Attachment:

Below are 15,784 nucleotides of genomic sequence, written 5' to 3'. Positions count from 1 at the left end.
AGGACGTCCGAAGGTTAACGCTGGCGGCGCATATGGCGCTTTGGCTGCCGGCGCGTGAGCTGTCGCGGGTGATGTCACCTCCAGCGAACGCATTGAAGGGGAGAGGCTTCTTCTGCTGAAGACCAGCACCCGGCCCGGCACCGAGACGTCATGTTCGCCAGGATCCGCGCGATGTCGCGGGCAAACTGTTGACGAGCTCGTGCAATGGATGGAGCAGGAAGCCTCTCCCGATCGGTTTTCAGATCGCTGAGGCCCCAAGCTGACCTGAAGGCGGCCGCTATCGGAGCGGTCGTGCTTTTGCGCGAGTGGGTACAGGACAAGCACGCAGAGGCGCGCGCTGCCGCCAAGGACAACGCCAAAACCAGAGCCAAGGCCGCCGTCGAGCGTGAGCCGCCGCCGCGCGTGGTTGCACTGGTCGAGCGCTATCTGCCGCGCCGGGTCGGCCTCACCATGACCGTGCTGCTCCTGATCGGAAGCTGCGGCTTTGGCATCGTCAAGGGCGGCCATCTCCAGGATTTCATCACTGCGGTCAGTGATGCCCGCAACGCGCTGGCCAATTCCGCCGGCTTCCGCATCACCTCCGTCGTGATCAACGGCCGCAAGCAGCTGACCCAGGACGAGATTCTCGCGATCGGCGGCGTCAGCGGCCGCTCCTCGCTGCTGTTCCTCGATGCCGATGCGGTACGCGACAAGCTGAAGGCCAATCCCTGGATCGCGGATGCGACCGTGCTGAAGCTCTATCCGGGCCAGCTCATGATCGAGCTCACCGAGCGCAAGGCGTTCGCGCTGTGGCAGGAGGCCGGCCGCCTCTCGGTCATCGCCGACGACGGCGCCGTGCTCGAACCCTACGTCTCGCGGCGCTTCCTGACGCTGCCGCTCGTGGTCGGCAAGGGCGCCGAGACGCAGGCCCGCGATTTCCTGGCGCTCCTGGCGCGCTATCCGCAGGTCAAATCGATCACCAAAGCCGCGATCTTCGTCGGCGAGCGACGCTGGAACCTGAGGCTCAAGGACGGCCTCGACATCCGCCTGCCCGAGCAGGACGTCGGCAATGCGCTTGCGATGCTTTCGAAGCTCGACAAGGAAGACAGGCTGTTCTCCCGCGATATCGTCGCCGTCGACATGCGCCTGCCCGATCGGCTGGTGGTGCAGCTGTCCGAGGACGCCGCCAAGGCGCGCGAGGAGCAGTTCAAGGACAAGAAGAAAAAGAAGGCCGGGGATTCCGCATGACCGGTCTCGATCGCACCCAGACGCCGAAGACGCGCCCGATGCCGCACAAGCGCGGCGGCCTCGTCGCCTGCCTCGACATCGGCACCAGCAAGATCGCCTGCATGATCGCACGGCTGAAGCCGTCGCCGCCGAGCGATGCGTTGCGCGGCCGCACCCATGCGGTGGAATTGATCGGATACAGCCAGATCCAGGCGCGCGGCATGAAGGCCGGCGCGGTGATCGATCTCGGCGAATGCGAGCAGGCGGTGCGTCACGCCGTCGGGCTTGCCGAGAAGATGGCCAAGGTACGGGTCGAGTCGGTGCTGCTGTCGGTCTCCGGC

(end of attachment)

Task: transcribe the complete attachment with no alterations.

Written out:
Below are 15,784 nucleotides of genomic sequence, written 5' to 3'. Positions count from 1 at the left end.
AGGACGTCCGAAGGTTAACGCTGGCGGCGCATATGGCGCTTTGGCTGCCGGCGCGTGAGCTGTCGCGGGTGATGTCACCTCCAGCGAACGCATTGAAGGGGAGAGGCTTCTTCTGCTGAAGACCAGCACCCGGCCCGGCACCGAGACGTCATGTTCGCCAGGATCCGCGCGATGTCGCGGGCAAACTGTTGACGAGCTCGTGCAATGGATGGAGCAGGAAGCCTCTCCCGATCGGTTTTCAGATCGCTGAGGCCCCAAGCTGACCTGAAGGCGGCCGCTATCGGAGCGGTCGTGCTTTTGCGCGAGTGGGTACAGGACAAGCACGCAGAGGCGCGCGCTGCCGCCAAGGACAACGCCAAAACCAGAGCCAAGGCCGCCGTCGAGCGTGAGCCGCCGCCGCGCGTGGTTGCACTGGTCGAGCGCTATCTGCCGCGCCGGGTCGGCCTCACCATGACCGTGCTGCTCCTGATCGGAAGCTGCGGCTTTGGCATCGTCAAGGGCGGCCATCTCCAGGATTTCATCACTGCGGTCAGTGATGCCCGCAACGCGCTGGCCAATTCCGCCGGCTTCCGCATCACCTCCGTCGTGATCAACGGCCGCAAGCAGCTGACCCAGGACGAGATTCTCGCGATCGGCGGCGTCAGCGGCCGCTCCTCGCTGCTGTTCCTCGATGCCGATGCGGTACGCGACAAGCTGAAGGCCAATCCCTGGATCGCGGATGCGACCGTGCTGAAGCTCTATCCGGGCCAGCTCATGATCGAGCTCACCGAGCGCAAGGCGTTCGCGCTGTGGCAGGAGGCCGGCCGCCTCTCGGTCATCGCCGACGACGGCGCCGTGCTCGAACCCTACGTCTCGCGGCGCTTCCTGACGCTGCCGCTCGTGGTCGGCAAGGGCGCCGAGACGCAGGCCCGCGATTTCCTGGCGCTCCTGGCGCGCTATCCGCAGGTCAAATCGATCACCAAAGCCGCGATCTTCGTCGGCGAGCGACGCTGGAACCTGAGGCTCAAGGACGGCCTCGACATCCGCCTGCCCGAGCAGGACGTCGGCAATGCGCTTGCGATGCTTTCGAAGCTCGACAAGGAAGACAGGCTGTTCTCCCGCGATATCGTCGCCGTCGACATGCGCCTGCCCGATCGGCTGGTGGTGCAGCTGTCCGAGGACGCCGCCAAGGCGCGCGAGGAGCAGTTCAAGGACAAGAAGAAAAAGAAGGCCGGGGATTCCGCATGACCGGTCTCGATCGCACCCAGACGCCGAAGACGCGCCCGATGCCGCACAAGCGCGGCGGCCTCGTCGCCTGCCTCGACATCGGCACCAGCAAGATCGCCTGCATGATCGCACGGCTGAAGCCGTCGCCGCCGAGCGATGCGTTGCGCGGCCGCACCCATGCGGTGGAATTGATCGGATACAGCCAGATCCAGGCGCGCGGCATGAAGGCCGGCGCGGTGATCGATCTCGGCGAATGCGAGCAGGCGGTGCGTCACGCCGTCGGGCTTGCCGAGAAGATGGCCAAGGTACGGGTCGAGTCGGTGCTGCTGTCGGTCTCCGGC